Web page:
The second-generation Chrysler 300 AWD looks to be fairly solid from a reliability standpoint, with most reported driveline problems centering around transmission issues, evidenced by clumsy shifting or unwanted vibrations, that are often fixed with a software update. Though problems relating specifically to the 300’s AWD system seem unlikely, shoppers are advised to be on the lookout for unwanted sounds and vibrations, and to have the system inspected by a dealer technician for maximum peace of mind.

Pro Tip

When buying any used vehicle, and especially one with AWD, assume the vehicle is overdue for all maintenance, servicing and, fluid changes, until you see receipts and service records that prove otherwise. Check the owner’s manual for a full service schedule, and budget to have any servicing performed that you can’t confirm has been completed.

2010–2016 Buick LaCrosse / Allure

The name-shifting LaCrosse and Allure were big comfy Buick models, the last full generation of which were available from model years 2010–2016. Feature content for this value-based American luxury model included magnetic dampers, a head-up display (HUD), adaptive headlights, climate-controlled seats, OnStar, in-car Wi-Fi, and plenty more. From 2014 and on, a facelift improved LaCrosse’s look, inside and out. Models equipped with all-wheel drive will run a 3.0- or 3.6-litre V6 engine and automatic transmission. Consider the LaCrosse AWD if you’re after a well-priced sedan that’s big on space, comfort, tech and traction.

The Checks

Given numerous reports of engine trouble with the 3.6-litre V6 engine used in the LaCrosse, and other GM models, shoppers are advised to exercise caution – and to note that opting for a 2012 or newer unit is likely a safer bet, as an update to the engine for this model year seems to have addressed numerous issues. Reported problems with the big V6 drop off steeply after 2012, though extended powertrain warranty coverage, if available, is worth consideration.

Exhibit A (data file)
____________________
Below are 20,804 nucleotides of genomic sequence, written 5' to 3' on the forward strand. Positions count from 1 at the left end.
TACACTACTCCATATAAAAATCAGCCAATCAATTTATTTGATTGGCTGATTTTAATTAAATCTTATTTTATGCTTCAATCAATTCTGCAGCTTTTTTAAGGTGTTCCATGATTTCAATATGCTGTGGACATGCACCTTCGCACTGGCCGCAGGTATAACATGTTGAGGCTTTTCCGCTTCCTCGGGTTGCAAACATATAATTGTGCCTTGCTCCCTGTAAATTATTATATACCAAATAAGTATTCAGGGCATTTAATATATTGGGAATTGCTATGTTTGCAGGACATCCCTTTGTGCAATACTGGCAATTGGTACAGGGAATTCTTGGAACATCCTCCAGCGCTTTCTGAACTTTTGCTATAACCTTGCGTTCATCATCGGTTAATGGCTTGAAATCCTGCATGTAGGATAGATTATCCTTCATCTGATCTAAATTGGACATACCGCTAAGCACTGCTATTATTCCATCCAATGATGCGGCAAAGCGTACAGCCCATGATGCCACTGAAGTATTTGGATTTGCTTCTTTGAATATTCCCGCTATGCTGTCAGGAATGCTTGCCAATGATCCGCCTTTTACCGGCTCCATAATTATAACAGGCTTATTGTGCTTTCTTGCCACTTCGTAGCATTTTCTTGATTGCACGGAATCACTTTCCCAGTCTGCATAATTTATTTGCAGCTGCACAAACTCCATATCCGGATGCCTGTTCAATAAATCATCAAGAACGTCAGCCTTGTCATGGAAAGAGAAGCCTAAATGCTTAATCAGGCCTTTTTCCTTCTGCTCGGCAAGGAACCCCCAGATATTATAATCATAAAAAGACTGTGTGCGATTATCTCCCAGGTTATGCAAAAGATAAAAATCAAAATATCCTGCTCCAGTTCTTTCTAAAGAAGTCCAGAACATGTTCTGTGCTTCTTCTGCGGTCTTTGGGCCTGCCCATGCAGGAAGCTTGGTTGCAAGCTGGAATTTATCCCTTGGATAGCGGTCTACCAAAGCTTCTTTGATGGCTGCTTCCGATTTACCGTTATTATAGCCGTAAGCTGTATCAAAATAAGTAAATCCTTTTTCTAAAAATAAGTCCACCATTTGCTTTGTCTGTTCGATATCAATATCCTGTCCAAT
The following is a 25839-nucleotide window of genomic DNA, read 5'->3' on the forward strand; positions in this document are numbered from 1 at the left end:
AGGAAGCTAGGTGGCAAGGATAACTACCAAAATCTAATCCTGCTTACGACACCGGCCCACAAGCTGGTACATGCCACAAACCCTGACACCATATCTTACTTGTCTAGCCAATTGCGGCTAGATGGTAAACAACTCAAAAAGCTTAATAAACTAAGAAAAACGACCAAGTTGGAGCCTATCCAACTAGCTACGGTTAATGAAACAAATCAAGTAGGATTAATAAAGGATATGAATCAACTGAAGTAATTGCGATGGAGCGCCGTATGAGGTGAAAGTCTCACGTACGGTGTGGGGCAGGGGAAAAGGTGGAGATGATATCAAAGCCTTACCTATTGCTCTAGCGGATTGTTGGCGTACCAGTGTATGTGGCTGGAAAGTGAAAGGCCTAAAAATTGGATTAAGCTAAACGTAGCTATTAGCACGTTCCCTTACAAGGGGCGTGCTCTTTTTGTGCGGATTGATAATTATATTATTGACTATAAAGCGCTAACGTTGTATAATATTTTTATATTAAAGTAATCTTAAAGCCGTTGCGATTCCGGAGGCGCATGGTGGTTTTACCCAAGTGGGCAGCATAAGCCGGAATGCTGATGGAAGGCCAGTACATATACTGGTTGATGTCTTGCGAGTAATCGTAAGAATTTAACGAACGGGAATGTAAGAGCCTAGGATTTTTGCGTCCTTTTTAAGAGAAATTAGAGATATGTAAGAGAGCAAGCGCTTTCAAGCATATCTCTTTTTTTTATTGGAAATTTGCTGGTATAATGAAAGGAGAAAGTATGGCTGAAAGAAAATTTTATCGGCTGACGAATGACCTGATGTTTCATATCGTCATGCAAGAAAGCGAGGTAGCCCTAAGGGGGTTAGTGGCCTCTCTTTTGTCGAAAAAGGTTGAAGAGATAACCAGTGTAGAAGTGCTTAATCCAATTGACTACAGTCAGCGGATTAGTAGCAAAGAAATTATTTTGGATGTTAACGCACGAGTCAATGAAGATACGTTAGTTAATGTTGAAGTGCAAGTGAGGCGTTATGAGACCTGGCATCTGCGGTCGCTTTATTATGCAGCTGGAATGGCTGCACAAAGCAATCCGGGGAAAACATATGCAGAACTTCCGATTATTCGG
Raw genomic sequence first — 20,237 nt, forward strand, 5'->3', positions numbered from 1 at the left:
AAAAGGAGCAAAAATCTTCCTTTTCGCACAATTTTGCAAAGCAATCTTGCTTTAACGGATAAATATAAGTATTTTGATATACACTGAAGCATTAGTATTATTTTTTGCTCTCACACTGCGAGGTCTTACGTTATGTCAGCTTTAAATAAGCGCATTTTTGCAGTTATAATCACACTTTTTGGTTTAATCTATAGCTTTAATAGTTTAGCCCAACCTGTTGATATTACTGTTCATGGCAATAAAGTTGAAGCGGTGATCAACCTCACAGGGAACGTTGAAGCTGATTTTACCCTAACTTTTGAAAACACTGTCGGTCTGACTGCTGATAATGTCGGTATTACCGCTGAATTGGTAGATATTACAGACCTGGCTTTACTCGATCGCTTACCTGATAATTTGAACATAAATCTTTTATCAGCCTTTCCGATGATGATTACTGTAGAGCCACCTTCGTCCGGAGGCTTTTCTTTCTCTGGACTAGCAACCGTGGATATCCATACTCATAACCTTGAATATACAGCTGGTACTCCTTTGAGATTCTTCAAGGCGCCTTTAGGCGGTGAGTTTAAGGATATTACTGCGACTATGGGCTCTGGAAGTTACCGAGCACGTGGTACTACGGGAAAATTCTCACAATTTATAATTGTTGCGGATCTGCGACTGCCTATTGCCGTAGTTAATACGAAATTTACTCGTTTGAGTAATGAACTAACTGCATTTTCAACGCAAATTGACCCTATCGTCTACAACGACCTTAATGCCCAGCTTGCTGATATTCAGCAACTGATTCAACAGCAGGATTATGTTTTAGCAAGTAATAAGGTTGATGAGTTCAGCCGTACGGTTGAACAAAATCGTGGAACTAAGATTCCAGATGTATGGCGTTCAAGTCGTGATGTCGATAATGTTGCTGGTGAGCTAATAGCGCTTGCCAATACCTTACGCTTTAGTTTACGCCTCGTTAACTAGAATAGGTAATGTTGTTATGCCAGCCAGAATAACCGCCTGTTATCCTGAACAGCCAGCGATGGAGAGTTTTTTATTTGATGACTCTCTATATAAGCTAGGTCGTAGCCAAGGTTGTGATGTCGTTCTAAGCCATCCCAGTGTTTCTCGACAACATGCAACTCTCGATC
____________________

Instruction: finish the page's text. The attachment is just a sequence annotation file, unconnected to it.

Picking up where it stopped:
Note that messages in the instrument cluster referencing an error with the ESP, ABS or StabiliTrak systems may be caused by a bad wheel-speed sensor. Many owners have had luck getting this issue addressed under warranty.

Next, confirm LaCrosse’s steering feel by turning the wheel fully through its range of motion while the vehicle is stopped, and at low speeds in an empty space. Any detected clunks, or a notchy feel to the steering action, warrant further investigation by a GM technician ahead of your purchase.

Check the Adaptive Front Lighting (AFL) system for signs of flickering, failure to steer the headlight illumination into corners, or any warning messages in the instrument cluster. A weak battery or a bad electrical ground can cause numerous problems with this system, which may be difficult to detect on a daytime test drive.

Further, have the vehicle inspected for signs of impending water pump failure, including visible fluid leaks under the hood, poor heater performance, or puddles of coolant beneath the vehicle. As this part can cost several hundred dollars to replace, shoppers are advised to confirm that it’s not failing before they agree to buy.

Finally, note that a vibration or shudder on acceleration from a stop may be evidence of a potential issue, in which a front axle is not properly seated into the PTU, a component of the AWD system. Have a technician investigate.

Pro Tip

If you’ll buy a used vehicle that’s running out of remaining factory powertrain warranty, be sure to report any detected issues to your dealer service department, as soon as possible, and be sure they’re documented. This can help speed and ease future warranty claims, should they be needed. A full mechanical and electronic inspection of the vehicle as it approaches the end of its warranty period is also a good idea, to maximize value from its expiring warranty.